Trump to U.N: “Focus more on people and less on Bureaucracy”

Trump spoke before the U.N today and called out how the U.N has been run in the past!


President Trump attends the United Nations for the first time as commander in chief.

The president spoke on reform, management, security, and development.

He believes the U.N. should have better focus on people and less on bureaucracy.

The president added he looks forward to working with leaders in advancing their shared goals.

Their partnership will be a greater force for peace and harmony in the world.

The president will meet with Israeli Prime Minister Benjamin Netanyahu and French President Emmanuel Macron at the U.N. on Monday.

He will then join Vice President Mike Pence for a working dinner with Latin American leaders later Monday evening.


President Trump called on the United Nations to enact reforms to the world body, pledging Monday in his debut here at the annual General Assembly meetings that he and his administration will be “partners in your work.”

Speaking at the opening session of the four-day conference, Trump said the organization founded in 1945 has “not reached its full potential” in recent years because of a bloated bureaucracy and “mismanagement.”

“We encourage all member states to look at ways to take bold stands at the United Nations with an eye toward changing business as usual and not being beholden to ways of the past which were not working,” Trump said, flanked by U.N. Ambassador Nikki Haley and Secretary General António Guterres.

Trump had spoken dismissively of multilateral institutions, including the U.N. and NATO, during his campaign, promoting an “America first” agenda aimed at reducing the United States’s interventionism abroad in favor of domestic priorities.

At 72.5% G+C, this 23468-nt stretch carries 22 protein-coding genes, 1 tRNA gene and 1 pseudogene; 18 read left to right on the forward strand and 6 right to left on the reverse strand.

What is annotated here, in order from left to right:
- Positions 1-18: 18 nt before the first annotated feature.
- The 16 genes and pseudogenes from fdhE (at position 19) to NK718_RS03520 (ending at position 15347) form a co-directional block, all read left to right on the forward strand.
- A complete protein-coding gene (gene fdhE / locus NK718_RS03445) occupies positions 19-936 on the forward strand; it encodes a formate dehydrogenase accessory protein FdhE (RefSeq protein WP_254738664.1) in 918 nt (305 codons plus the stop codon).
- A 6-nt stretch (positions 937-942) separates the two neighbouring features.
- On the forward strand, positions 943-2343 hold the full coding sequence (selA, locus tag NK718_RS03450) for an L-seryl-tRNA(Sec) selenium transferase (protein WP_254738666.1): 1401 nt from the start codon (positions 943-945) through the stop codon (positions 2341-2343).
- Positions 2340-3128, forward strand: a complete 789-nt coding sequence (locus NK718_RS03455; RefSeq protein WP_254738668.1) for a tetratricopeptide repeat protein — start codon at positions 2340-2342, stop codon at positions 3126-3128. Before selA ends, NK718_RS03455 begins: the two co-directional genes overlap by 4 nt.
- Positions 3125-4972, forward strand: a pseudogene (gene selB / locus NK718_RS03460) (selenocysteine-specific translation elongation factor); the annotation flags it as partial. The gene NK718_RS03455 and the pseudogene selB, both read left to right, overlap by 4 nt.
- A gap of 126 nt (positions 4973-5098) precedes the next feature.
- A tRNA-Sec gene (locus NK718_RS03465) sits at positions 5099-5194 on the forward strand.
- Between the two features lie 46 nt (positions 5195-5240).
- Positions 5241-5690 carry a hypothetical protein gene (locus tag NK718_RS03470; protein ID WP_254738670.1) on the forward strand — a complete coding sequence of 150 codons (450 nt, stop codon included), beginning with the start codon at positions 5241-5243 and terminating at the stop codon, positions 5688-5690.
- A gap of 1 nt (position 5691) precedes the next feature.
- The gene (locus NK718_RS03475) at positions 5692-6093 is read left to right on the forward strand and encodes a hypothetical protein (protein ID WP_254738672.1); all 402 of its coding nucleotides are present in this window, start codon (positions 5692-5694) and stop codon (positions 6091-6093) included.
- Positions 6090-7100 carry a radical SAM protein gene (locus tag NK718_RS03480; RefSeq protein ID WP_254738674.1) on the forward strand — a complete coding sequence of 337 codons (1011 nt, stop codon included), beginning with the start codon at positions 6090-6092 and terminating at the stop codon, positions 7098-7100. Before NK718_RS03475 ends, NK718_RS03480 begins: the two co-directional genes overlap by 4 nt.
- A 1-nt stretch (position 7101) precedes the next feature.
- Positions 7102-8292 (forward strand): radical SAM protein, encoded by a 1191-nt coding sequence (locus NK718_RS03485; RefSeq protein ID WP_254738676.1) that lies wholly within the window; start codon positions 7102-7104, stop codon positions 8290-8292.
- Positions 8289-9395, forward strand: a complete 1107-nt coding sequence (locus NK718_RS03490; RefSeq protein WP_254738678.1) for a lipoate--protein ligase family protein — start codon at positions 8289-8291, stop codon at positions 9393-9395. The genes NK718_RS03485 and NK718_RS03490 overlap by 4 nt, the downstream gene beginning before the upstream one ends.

His fellow leaders here at the annual gathering here of more than 150 delegations are listening for signs of how closely Trump will align himself with the U.N. in the face of a series of international challenges, including North Korea, Syria and Iran.

Speaking briefing with reporters, Trump riffed off of his campaign slogan, Make America Great Again. Trump said his main message is: “Make the United Nations great. Not again. Make the United Nations great. Such tremendous potential, and I think we’ll be able to do this.”

Introducing Trump, Haley said the former business mogul is “no stranger to change” and added that he “sees great potential, not just in the reform among members, but in the United Nations itself.”

Ahead of the meetings, Haley had lauded the U.N. for a pair of recent votes to enact severe economic sanctions on North Korea over its nuclear and ballistic missile programs. The sanctions seek to cut off oil imports to Kim Jong Un’s regime and block exports from the country.

The White House said Trump spoke by phone with Chinese President Xi Jinping, who is not attending UNGA, to discuss North Korea’s efforts to “destabilize” Northeast Asia.

“The two leaders committed to maximizing pressure on North Korea through vigorous enforcement of United Nations Security Council resolutions,” according to the White House statement.

But Trump has also voiced concerns that the U.N. and NATO have relied too heavily on the United States and that other members should shoulder more of the economic and leadership burdens.

“We must ensure that no one and no member state shoulders a disproportionate share of the burden, and that’s militarily or financially,” Trump said. “We also ask that every peacekeeping mission have clearly defined goals and metrics for evaluating success.”

My short take afterward!

Trump Calls on #UNGA to focus more on people and less on bureaucracy! #AmericaFirst

— Jacob Palmieri (@jakepalmieri) September 18, 2017

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